My business card says “Kara Shall, Sugar Artist.” People’s reactions are entertaining. Is that even a real job? Sure! Baking may be chemistry, but the rest is art. And because I see my work in this light, I must confess that I had a little chip on my snobby little shoulder about using edible printers. If everything I make is my own design, why would I need one? Now, don’t get me wrong. There is absolutely a market for printed images on a sheet cake. It’s just not my market, so I was content that I had no need for an edible printer. Admiring the work of other cake artists (most notably Stevi Auble), I began to change my mind and realize that a printer could come in handy. Then Icing Images changed everything by introducing the $199 bundle and I decided to order one since that was the best price I’d seen. By the time it arrived, I had some ideas floating around in my head about how an edible printer could help build my business and still satisfy the artist inside.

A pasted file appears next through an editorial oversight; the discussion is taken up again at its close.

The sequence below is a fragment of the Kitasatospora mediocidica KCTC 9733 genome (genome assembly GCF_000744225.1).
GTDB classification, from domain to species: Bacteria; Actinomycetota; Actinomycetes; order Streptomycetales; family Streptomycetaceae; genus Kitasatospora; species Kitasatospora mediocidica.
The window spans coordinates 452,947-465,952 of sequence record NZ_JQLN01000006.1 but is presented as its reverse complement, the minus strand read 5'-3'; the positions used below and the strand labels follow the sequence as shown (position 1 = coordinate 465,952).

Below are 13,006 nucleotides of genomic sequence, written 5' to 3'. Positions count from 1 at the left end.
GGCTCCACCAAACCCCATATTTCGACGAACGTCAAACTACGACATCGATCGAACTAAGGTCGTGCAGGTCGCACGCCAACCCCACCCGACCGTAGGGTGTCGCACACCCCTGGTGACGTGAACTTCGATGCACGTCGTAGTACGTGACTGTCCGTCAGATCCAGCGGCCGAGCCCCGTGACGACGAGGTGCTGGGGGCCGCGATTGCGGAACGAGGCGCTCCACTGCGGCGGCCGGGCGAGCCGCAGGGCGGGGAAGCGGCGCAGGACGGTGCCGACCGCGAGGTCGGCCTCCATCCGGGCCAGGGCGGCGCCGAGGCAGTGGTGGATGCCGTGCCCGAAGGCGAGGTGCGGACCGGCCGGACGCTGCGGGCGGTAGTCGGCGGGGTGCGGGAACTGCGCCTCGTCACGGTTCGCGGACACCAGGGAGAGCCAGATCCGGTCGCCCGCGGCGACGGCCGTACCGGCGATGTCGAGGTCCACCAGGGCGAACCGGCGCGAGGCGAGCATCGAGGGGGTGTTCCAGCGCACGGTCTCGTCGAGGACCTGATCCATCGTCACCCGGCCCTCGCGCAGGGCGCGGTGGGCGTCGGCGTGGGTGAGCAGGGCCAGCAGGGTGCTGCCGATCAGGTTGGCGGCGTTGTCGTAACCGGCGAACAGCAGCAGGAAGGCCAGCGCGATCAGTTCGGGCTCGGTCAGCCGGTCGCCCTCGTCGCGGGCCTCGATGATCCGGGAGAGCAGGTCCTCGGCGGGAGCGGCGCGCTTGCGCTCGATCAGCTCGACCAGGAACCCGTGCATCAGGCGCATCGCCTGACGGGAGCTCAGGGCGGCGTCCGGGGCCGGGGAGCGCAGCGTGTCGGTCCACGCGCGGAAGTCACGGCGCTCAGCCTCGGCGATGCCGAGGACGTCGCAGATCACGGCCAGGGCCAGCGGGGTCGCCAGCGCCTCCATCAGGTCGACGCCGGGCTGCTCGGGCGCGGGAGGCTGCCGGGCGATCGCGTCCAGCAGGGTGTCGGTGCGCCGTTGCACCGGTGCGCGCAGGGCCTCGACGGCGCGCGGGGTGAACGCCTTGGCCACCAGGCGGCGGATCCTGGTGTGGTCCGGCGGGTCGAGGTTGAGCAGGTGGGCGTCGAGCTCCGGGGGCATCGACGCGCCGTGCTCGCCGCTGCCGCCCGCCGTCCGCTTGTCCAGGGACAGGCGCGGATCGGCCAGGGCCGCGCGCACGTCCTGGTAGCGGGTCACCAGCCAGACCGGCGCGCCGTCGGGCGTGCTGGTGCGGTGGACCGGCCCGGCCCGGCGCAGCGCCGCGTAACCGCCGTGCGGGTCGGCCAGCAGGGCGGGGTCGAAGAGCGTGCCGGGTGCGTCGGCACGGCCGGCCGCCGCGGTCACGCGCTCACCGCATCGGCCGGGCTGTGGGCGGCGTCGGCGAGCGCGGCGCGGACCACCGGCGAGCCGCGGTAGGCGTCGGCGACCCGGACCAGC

If you aren’t convinced yet that you need an edible printer, check out my Tattoo Transfer Method. It works beautifully on fondant, beautifully on royal icing. Using food safe acetate (quick tip: save and use the acetate that comes as the backing for your icing sheets), you can quickly and easily print and transfer edible ink to your cakes and cookies in seconds! I know, I know, where’s the art in that? It’s only limited by your imagination. I’m thinking of transferring patterns, time-saving outlines of a difficult shape and then piping over it, and intricate colored images . . . How will you use this method? Leave a comment and tell me if you do!
Disclosure: This post may contain affiliate links, which means I would get a small commission if you click through and buy something. Not to worry: I only recommend products I use myself and love!